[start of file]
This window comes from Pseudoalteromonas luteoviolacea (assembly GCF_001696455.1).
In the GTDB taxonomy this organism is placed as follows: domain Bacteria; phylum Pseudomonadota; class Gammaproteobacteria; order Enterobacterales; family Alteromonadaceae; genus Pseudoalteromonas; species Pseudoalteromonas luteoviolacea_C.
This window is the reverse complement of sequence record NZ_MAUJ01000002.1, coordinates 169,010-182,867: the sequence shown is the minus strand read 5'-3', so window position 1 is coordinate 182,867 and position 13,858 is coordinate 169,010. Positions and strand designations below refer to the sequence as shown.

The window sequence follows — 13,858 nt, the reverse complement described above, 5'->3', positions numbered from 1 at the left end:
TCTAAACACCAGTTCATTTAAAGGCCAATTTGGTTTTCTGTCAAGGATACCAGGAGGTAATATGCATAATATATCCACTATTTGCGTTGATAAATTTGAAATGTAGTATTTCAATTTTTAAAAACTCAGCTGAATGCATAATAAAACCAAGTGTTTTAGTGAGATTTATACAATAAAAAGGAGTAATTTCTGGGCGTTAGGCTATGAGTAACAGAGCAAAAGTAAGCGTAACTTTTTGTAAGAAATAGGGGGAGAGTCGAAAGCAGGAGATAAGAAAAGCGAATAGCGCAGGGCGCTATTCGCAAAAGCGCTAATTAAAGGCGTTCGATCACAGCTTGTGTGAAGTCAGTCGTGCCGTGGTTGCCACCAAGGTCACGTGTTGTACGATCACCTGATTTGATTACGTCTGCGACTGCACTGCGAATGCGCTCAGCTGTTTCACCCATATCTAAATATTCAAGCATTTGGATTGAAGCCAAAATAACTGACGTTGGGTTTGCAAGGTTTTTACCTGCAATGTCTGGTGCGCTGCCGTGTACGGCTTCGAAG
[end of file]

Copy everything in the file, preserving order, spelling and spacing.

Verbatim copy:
This window comes from Pseudoalteromonas luteoviolacea (assembly GCF_001696455.1).
In the GTDB taxonomy this organism is placed as follows: domain Bacteria; phylum Pseudomonadota; class Gammaproteobacteria; order Enterobacterales; family Alteromonadaceae; genus Pseudoalteromonas; species Pseudoalteromonas luteoviolacea_C.
This window is the reverse complement of sequence record NZ_MAUJ01000002.1, coordinates 169,010-182,867: the sequence shown is the minus strand read 5'-3', so window position 1 is coordinate 182,867 and position 13,858 is coordinate 169,010. Positions and strand designations below refer to the sequence as shown.

The window sequence follows — 13,858 nt, the reverse complement described above, 5'->3', positions numbered from 1 at the left end:
TCTAAACACCAGTTCATTTAAAGGCCAATTTGGTTTTCTGTCAAGGATACCAGGAGGTAATATGCATAATATATCCACTATTTGCGTTGATAAATTTGAAATGTAGTATTTCAATTTTTAAAAACTCAGCTGAATGCATAATAAAACCAAGTGTTTTAGTGAGATTTATACAATAAAAAGGAGTAATTTCTGGGCGTTAGGCTATGAGTAACAGAGCAAAAGTAAGCGTAACTTTTTGTAAGAAATAGGGGGAGAGTCGAAAGCAGGAGATAAGAAAAGCGAATAGCGCAGGGCGCTATTCGCAAAAGCGCTAATTAAAGGCGTTCGATCACAGCTTGTGTGAAGTCAGTCGTGCCGTGGTTGCCACCAAGGTCACGTGTTGTACGATCACCTGATTTGATTACGTCTGCGACTGCACTGCGAATGCGCTCAGCTGTTTCACCCATATCTAAATATTCAAGCATTTGGATTGAAGCCAAAATAACTGACGTTGGGTTTGCAAGGTTTTTACCTGCAATGTCTGGTGCGCTGCCGTGTACGGCTTCGAAG